Donny Gluckstein

British historian

Donny Gluckstein (born 1954) is a British historian at Edinburgh College.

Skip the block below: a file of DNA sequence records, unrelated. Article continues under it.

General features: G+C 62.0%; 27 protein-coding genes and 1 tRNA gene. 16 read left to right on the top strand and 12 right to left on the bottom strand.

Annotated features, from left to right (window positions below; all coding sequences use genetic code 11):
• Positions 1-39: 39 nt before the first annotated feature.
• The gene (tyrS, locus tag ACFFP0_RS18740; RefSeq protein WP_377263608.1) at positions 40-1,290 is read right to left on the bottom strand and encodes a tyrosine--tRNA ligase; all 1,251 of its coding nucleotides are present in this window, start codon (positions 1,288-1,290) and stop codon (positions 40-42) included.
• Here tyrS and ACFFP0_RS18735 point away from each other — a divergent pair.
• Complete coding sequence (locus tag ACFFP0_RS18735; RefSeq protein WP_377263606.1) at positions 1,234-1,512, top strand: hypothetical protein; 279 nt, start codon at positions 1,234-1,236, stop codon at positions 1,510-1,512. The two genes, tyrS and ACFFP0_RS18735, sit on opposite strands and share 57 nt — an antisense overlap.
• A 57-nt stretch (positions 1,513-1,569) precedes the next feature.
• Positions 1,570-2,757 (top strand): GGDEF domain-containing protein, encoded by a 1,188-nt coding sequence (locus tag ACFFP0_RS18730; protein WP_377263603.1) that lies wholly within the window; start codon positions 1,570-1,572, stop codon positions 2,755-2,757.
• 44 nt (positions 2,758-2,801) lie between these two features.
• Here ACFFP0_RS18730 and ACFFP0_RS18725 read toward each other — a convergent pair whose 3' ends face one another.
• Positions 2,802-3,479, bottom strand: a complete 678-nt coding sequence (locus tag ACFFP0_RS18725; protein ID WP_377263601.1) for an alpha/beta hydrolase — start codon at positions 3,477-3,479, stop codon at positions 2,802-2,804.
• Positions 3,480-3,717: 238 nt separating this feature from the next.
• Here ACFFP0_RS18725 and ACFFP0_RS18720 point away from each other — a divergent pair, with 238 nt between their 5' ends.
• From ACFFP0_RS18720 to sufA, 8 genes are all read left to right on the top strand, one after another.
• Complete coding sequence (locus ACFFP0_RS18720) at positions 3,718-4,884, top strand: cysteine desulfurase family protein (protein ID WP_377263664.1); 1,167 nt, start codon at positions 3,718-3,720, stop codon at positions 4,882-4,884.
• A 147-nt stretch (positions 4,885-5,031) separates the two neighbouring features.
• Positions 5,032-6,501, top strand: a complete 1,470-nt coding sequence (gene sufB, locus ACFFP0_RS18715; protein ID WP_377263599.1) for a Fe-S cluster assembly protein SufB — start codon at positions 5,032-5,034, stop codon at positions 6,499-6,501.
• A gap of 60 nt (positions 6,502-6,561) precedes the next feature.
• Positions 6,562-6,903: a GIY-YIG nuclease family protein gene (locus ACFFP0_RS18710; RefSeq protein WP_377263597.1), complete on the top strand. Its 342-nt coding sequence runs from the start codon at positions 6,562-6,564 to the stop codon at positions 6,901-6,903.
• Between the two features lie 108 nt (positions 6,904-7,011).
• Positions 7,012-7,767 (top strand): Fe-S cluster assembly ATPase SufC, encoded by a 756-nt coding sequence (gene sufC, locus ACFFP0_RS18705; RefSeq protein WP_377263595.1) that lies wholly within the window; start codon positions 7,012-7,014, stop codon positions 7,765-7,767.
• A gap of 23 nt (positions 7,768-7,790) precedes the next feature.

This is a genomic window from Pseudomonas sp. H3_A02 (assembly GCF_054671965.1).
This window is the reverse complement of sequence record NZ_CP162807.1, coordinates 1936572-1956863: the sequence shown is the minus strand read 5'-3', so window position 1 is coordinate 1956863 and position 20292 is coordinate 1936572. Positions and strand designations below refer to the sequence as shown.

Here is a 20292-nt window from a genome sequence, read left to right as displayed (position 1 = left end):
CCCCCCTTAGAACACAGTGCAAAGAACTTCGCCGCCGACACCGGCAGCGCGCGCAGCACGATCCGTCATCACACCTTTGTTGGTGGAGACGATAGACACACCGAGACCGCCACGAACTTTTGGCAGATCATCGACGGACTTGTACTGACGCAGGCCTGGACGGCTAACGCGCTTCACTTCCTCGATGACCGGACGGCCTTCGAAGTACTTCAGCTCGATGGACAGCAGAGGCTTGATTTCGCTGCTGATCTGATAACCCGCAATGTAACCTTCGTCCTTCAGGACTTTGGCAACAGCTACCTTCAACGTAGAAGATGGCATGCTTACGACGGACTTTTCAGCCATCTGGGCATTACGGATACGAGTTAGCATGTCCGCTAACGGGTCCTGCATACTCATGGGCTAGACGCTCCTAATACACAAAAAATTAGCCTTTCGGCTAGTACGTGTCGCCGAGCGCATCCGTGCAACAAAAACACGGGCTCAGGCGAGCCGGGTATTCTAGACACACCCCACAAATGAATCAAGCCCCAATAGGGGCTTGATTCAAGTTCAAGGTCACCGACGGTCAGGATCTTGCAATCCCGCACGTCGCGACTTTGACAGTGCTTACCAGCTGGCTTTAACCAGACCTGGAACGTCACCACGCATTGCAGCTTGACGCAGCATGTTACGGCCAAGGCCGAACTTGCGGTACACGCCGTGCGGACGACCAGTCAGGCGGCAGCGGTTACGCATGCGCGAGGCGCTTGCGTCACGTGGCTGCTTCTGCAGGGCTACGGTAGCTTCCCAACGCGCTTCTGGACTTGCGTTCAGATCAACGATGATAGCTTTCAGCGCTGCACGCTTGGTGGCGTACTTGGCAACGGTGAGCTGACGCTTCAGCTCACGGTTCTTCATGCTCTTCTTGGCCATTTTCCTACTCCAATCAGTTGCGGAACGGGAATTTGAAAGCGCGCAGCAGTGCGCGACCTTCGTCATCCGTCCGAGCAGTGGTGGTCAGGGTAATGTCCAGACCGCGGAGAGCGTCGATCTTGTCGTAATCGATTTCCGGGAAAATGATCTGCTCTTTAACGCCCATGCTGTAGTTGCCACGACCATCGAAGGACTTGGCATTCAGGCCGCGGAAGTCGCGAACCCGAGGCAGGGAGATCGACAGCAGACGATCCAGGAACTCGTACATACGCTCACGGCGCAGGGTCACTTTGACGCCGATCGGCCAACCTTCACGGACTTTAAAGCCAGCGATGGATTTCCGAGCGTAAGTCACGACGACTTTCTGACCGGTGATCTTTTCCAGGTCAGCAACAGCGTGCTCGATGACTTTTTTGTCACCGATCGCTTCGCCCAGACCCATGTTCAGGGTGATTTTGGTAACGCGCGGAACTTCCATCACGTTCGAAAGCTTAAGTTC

• The scale of the movement was impressive, with over 120 committees established nationwide. The Leipzieg Antifa claimed 150,000 adherents. Many of these organisations broke through entrenched social barriers to include foreign slave labourers and establish working class unity across political parties and trade unions. Their functions ranged from creating local democracy, to restoring basic services like food suply. [...] The fact that so many committees adopted similar names and policies poses the question of whether there was a centralised organisation at work. Communists were prominent in nearly every Antifa despite the opposition of Moscow. Walter Ulbricht, the KPD leader, criticised the 'spontaneous creation of KPD bureaus, people's committees, and Free Germany committees', but he could do little as the KPD central apparatus had no communication link with the rank and file. Once communications were restored he could report: 'We have shut these [Antifas] down and told the comrades that all activities must be channelled through the state apparatus.' The Western Allies were equally disconcerted by the Antifas self-proclaimed 'ruthless struggle against all remnants of Hitler's party in the state apparatus, the local authorities and public life'. The US authorities expelled the Leipzig committee from its offices, ordered the removal of all leaflets and posters from the streets, and then banned it. Any further use of the name 'Free Germany National Committee' would be punished severely. The military government stopped Solingen's workplace councils purging Nazi activists and then abolished them. Brunswick's Nazis had been arrested by the Antifa, but were liberated by Allied command. When Frankfurt Antifa housed people made homeless by bombing in apartments abandoned by fleeing Nazis, the authorities evicted them.

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